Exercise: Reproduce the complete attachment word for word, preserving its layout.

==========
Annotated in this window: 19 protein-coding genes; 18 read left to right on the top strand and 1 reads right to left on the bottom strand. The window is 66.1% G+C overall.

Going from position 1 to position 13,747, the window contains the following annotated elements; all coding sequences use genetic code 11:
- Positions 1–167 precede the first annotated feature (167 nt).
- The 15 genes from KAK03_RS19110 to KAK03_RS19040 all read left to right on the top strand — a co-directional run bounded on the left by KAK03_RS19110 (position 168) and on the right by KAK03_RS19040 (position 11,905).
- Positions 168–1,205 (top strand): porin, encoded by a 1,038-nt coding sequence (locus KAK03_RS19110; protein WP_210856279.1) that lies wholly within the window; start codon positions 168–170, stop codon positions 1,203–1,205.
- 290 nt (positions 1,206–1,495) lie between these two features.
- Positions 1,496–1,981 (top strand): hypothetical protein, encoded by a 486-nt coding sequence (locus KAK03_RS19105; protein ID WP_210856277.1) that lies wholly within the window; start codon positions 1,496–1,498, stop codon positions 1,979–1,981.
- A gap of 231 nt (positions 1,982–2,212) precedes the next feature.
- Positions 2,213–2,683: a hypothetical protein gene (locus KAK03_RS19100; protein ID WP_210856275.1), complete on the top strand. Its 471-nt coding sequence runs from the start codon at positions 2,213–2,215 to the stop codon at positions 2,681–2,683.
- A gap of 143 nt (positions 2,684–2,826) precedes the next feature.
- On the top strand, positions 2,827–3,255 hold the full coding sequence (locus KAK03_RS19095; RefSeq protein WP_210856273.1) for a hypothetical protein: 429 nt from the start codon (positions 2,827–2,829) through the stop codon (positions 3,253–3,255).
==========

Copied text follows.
Annotated in this window: 19 protein-coding genes; 18 read left to right on the top strand and 1 reads right to left on the bottom strand. The window is 66.1% G+C overall.

Going from position 1 to position 13,747, the window contains the following annotated elements; all coding sequences use genetic code 11:
- Positions 1–167 precede the first annotated feature (167 nt).
- The 15 genes from KAK03_RS19110 to KAK03_RS19040 all read left to right on the top strand — a co-directional run bounded on the left by KAK03_RS19110 (position 168) and on the right by KAK03_RS19040 (position 11,905).
- Positions 168–1,205 (top strand): porin, encoded by a 1,038-nt coding sequence (locus KAK03_RS19110; protein WP_210856279.1) that lies wholly within the window; start codon positions 168–170, stop codon positions 1,203–1,205.
- 290 nt (positions 1,206–1,495) lie between these two features.
- Positions 1,496–1,981 (top strand): hypothetical protein, encoded by a 486-nt coding sequence (locus KAK03_RS19105; protein ID WP_210856277.1) that lies wholly within the window; start codon positions 1,496–1,498, stop codon positions 1,979–1,981.
- A gap of 231 nt (positions 1,982–2,212) precedes the next feature.
- Positions 2,213–2,683: a hypothetical protein gene (locus KAK03_RS19100; protein ID WP_210856275.1), complete on the top strand. Its 471-nt coding sequence runs from the start codon at positions 2,213–2,215 to the stop codon at positions 2,681–2,683.
- A gap of 143 nt (positions 2,684–2,826) precedes the next feature.
- On the top strand, positions 2,827–3,255 hold the full coding sequence (locus KAK03_RS19095; RefSeq protein WP_210856273.1) for a hypothetical protein: 429 nt from the start codon (positions 2,827–2,829) through the stop codon (positions 3,253–3,255).